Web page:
It's easy, for instance, for a parent to access their child's name and Social Security number, then open up a phony account--even if the victim is literally a child. Most companies don't check the ages, so that's why this crime can go undetected for years.
I often hear this "hit back harder" advice from adults who are recalling their own playground brawls from 20, 30, or 40 years ago. The simplicity of this advice fails to consider the complexities of the bully-victim dynamics of today's digital world.
Shame + embarrassment + grade school. These three words unfortunately seem to go together don't they? Now add in social media's catch fire respons...
I can't accept any longer that crude sexual language, gestures and jokes are merely a harmless manifestation of pubescent development. We can and must educate and empower girls -- and boys -- to stand up to the language and behavior they will inevitably encounter.
Believe you have an excellent relationship with your youngster? Positive your elementary or middle school child is communicating when things are really bothering him or her? Convinced you can tell if they are being bullied? Think again!
We need to teach them how to handle their emotions, how to cope with being well and truly angry or upset and how to communicate and express themselves in a healthy way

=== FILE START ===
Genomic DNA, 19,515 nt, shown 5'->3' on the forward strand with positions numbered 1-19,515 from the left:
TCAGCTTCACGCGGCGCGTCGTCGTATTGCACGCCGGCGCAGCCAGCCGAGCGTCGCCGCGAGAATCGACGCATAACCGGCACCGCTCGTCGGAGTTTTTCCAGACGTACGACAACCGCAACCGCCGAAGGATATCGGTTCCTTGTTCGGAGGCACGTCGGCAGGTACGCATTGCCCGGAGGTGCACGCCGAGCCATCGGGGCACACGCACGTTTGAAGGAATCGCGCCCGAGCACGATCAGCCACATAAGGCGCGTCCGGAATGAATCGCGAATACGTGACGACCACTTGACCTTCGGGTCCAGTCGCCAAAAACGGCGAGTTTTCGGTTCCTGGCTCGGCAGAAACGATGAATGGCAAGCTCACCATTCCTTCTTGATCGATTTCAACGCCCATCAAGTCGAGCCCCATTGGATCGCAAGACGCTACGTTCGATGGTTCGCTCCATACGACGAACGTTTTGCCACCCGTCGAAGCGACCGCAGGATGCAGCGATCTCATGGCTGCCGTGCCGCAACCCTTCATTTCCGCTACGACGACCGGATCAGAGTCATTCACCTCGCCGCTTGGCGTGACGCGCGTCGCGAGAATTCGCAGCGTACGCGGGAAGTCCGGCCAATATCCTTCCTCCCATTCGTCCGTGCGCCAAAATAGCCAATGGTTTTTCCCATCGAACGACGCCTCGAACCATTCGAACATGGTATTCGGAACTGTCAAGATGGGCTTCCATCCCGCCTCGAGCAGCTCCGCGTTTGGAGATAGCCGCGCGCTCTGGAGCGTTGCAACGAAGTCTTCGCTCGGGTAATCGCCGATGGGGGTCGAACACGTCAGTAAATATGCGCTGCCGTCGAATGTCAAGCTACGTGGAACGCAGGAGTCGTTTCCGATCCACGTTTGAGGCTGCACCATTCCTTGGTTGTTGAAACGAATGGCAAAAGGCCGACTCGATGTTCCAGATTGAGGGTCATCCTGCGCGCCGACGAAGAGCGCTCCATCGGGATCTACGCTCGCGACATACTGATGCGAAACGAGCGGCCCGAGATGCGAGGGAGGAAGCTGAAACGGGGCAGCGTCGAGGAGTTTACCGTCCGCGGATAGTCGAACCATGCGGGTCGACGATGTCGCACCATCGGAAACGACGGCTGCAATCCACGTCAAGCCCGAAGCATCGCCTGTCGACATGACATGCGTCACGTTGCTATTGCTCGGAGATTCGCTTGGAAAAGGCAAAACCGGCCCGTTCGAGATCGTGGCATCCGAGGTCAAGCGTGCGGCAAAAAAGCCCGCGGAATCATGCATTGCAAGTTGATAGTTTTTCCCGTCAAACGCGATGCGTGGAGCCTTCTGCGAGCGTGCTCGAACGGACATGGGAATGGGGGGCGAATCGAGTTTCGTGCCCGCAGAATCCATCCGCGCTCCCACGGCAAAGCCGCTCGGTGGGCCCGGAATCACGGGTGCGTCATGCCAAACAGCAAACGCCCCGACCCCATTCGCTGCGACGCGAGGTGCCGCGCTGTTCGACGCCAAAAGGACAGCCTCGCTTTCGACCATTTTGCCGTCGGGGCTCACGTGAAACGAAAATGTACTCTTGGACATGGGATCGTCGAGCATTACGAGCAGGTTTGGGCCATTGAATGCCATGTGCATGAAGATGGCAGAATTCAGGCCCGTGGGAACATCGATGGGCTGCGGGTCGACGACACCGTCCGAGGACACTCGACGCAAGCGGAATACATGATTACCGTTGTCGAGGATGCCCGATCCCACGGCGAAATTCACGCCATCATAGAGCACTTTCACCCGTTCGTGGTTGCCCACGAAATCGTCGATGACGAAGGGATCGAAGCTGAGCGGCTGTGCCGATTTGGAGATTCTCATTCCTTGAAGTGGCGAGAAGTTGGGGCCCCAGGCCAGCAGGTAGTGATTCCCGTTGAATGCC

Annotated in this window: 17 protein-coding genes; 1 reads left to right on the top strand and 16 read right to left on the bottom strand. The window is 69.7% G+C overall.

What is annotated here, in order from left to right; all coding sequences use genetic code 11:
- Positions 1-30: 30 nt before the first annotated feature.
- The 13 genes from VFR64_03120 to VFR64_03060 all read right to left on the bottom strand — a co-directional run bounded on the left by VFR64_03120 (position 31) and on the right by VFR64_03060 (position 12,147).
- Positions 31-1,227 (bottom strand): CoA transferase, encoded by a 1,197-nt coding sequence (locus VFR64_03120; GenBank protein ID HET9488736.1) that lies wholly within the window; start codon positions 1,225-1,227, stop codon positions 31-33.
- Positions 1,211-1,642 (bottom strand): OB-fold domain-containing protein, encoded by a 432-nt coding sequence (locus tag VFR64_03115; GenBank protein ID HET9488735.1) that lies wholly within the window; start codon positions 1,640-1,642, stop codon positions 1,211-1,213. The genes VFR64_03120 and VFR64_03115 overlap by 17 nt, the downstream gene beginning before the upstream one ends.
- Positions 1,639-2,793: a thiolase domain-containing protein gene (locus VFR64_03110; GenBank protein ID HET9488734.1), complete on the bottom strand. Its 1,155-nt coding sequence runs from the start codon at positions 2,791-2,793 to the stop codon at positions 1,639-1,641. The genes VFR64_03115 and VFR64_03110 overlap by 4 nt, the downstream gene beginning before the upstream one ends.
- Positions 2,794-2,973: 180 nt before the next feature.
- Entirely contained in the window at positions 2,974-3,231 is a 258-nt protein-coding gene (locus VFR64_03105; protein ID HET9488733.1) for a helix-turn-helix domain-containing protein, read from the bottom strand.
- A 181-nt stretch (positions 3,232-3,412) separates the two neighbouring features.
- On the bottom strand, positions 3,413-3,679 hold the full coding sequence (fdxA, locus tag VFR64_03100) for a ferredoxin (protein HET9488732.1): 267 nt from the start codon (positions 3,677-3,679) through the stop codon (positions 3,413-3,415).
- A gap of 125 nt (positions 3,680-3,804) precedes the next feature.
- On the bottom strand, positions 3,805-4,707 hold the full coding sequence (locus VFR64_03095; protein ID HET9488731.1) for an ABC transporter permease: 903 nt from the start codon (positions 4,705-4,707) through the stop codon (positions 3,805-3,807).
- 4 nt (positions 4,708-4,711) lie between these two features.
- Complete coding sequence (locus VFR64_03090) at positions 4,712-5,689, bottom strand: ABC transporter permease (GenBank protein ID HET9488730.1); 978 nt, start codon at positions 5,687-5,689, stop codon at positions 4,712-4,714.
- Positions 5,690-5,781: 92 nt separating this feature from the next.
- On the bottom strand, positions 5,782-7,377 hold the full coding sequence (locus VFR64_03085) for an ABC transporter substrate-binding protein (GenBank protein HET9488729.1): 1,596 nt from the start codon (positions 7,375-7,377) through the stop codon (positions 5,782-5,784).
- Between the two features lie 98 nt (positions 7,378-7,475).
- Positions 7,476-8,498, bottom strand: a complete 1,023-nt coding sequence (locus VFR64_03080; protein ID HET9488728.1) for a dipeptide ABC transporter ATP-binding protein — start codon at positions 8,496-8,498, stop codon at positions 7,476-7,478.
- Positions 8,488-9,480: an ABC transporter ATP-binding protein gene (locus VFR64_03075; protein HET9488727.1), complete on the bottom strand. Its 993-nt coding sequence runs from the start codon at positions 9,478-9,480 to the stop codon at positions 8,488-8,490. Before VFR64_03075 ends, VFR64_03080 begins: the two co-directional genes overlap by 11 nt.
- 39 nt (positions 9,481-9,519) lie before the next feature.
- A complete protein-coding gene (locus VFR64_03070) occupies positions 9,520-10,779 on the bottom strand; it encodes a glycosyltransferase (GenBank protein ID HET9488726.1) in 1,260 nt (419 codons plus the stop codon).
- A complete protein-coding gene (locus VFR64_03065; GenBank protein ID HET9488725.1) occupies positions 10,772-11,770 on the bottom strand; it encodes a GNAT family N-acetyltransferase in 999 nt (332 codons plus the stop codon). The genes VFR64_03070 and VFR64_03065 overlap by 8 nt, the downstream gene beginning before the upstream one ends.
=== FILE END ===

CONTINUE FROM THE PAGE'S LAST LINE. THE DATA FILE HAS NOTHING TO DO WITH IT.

Kids today have far too much responsibility ahead of them to be pushed down before they've even learned to tie their own shoes. While the logic behind it may seem reasonable, it's NEVER okay to publicly shame a child.
Kids are expelled for drugs or carrying knives. They are given detention when they swear or wear the wrong shoes. So why is racist bullying not taken as seriously? Why do many teachers close their eyes to name calling and "small" scuffles?
Every parent has concerns about children's health and safety, but sometimes it helps to know that you are not alone. The C.S. Mott Children's Hospital publishes a national (US-wide) poll based on an annual survey, and this year's results are as revealing as they come.
Just as you would offer individualized instruction and run though extra practice problems with a child who lagged behind in math, commit to spending extra time offering a socially-awkward child extra practice with friendship-building skills.
I lived in St. Louis for 44 years until I was relocated last year for work. So instead of learning the details of this tragedy from my familiar local news community, I learned from stories by folks who were less familiar with my hometown and there was a difference in the detail.
In the last four years we have changed the conversation and brought the issue of bullying to the forefront. But we need to stop just talking about bullying and engaging in superficial action.
It is time for us to turn the bullying conversation around. We have seen that targeting bullies does not work, so we need to find a new approach.
In this world of instant messaging and constant contact, you may be tempted to say whatever comes to your mind in a given moment. Don't do it!
Your daughters may feel pretty or less than pretty, but I think that what they are really asking is whether or not they are acceptable and fit in.
To stop and end bullying really means setting social norms and sticking to them and making sure there are real consequences for bad behavior. It requires focus and persistence, but change occurs one step at a time.